Interview with Caroline Lamprecht, Marketing Director at GEMEY MAYBELLINE FRANCE
22nd November 2011 Agence L / Womenology Is there a typical Gemey Maybelline woman? Or are there several Gemey Maybelline women?
There are several types of women, that’s absolutely certain. Primarily, we’re a brand with a double logo. The Gemey woman isn’t the Maybelline woman and there are also “Gemey-Maybellines”. Historically, the Gemey woman is a bit older. Women in their 40s and over call the brand Gemey, not Gemey Maybelline. They’re very attached to the values of Gemey, a traditional French brand with quality products that inspire confidence. Gemey and Maybelline are complementary. And to this duo, Maybelline provides all the energy of New York, the trends, the colours, in one word the SHOW! The Maybelline woman is young, very trendy, on the lookout for innovation and must-haves!
Doctors often warn against the images of beauty that are represented in magazines, which lead young girls and women to want to change their appearance at any cost in order to correspond to beauty « standards ». It’s against this unhealthy trend that the planet’s main brands are rising up by putting content online that defends the idea that each woman can be beautiful in her own way.
Leading the way is Chanel that has put a video on its Chanel Make Up Confidential site entitled « Fiction or reality? The timeless face of beauty« . In this video, we see a young woman adopting 5 very different looks successively… and encouraging viewers to also play with their palette to reinvent themselves as much as they want. This cheerful video reminds women that they can also change their style at the whim of their desires and mood, that they can try new combinations of colours, and beautify themselves every day without always being exactly the same.
According to a study carried out for Dove in 2004, only 2% of French women between the ages of 18 and 65 find themselves naturally beautiful. Not surprising then that 86% of them apply make-up at least once a week!
According to the Dove study, 63% of women think that society expects them to be more attractive than their mothers: the diktats of beauty seem to be reinforced. The beauty seen in advertisements is the ideal to achieve, even though women are aware that make-up alone isn’t enough to transform them into models.
To find out about cosmetics, women use women’s press (80% with, in this order, ELLE, Marie-Claire then Cosmopolitan), TV ads (65%), billboard posters (61%) and information available in perfume shops (60%).
Dior’s cosmetics website offers make-up application videos to its users. A wide range of tips provided by experts are there to help women apply their make-up as haute couture professionals, from the “Dior Application Techniques” (complexion, eyes, lips) to the ”Dior Looks”.
The website and videos use all the haute couture codes: music, colours, catwalk strutting and clothes of the make-up artists.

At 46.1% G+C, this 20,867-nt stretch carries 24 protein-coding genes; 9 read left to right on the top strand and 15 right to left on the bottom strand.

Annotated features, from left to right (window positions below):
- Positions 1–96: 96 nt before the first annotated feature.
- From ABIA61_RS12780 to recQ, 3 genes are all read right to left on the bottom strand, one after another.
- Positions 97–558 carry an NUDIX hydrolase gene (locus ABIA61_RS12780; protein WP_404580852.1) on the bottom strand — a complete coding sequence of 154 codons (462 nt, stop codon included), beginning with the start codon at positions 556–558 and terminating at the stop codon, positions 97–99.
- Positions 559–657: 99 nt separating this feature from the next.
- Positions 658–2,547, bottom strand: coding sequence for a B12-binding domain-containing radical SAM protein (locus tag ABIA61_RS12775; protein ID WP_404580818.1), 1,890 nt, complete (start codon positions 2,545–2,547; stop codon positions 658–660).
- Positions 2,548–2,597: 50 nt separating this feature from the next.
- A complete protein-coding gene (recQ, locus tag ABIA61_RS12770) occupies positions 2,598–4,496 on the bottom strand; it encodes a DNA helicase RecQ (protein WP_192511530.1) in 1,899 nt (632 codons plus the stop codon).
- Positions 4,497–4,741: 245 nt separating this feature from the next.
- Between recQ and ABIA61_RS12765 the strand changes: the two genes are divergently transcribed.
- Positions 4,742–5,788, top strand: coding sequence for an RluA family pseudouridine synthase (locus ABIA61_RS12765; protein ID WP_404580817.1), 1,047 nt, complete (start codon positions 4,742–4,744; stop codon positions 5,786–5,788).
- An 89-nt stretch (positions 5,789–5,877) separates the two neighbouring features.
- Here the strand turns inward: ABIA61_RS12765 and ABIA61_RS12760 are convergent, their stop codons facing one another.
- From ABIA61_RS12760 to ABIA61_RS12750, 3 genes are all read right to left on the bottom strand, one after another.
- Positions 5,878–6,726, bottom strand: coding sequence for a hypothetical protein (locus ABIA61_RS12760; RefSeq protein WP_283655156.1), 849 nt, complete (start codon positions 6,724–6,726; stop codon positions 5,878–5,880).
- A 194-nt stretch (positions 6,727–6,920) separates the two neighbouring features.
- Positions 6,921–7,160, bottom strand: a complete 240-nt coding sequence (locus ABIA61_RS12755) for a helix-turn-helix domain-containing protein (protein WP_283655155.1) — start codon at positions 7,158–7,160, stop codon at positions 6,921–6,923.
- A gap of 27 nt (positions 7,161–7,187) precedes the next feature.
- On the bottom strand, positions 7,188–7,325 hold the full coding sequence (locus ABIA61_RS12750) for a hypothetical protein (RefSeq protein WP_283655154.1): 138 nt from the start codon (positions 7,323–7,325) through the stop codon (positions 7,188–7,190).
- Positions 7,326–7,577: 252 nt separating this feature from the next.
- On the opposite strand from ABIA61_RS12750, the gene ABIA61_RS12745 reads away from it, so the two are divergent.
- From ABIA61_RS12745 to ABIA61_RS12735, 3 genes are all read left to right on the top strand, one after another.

The videos give clear step-by-step explanations for each make-up technique. Each step has its own video on the presentation page. Direct access is provided to the Dior products used in the videos which can then be ordered in one click.
These videos are also available on various websites dedicated to women such as Aufeminin or Mademoiselle Boudoir and on video websites such as YouTube.
Make Up For Ever has created the Make up school at the Sephora store located on the Champs-Elysées in Paris. This little academy is open to everyone and it’s affordable! Full-time professionals teach the basics of make-up and give simple tricks that can be easily reproduced at home.
Two options: the basic one, the Focus make up, which focuses on only one part of the face (complexion, two-tone eye shadow, glitter and shimmer, etc.) and the advanced one, the Total Look, teaching how to apply make-up all over (trends, weddings, etc.) and which takes longer.
Afterwards, each participant is handed a written summary to refer to at home.
The Shiseido brand provides customers of the Takashimaya department store in Tokyo with virtual make-up counters where women can try on cosmetics: the Digital Cosmetic Mirrors. A camera scans the customer’s face, generating a set of tailored recommendations. Using the device’s touch-screen interface, she can then ask to virtually try out specific types of make-up on her face.
The customer can then see herself smiling, blinking, moving with different colours on her eyelids, lips and cheeks; all this in real-time and very realistic. She can print out a summary of all the suitable products as well as the photo showing her face before/after the virtual make-up has been “applied”.
This method is cheap, hygienic and requires neither customer advisors nor testers.
Buzz My Heart is a series of 8 webisodes of about 12 minutes each that has been released to the Chinese public by L’Oréal and the Agenda Agency. The web series targets 18-30 year olds and tells the story of three beautiful young women from Shanghai, each of them encountering different life and love problems. The web series has been so successful that from 31st May to 6th August 2010, a new episode was released every 10 days on many fashion and beauty websites.
In June 2010, the series had pulled in 400 million viewers. Also, its dedicated Sina blog and Twitter page have received 2 million views.
The brand doesn’t appear in the first episodes to avoid any misleading perception of the programme. Indeed the three women could be seen juggling their career and love problems while taking care of themselves and their appearance.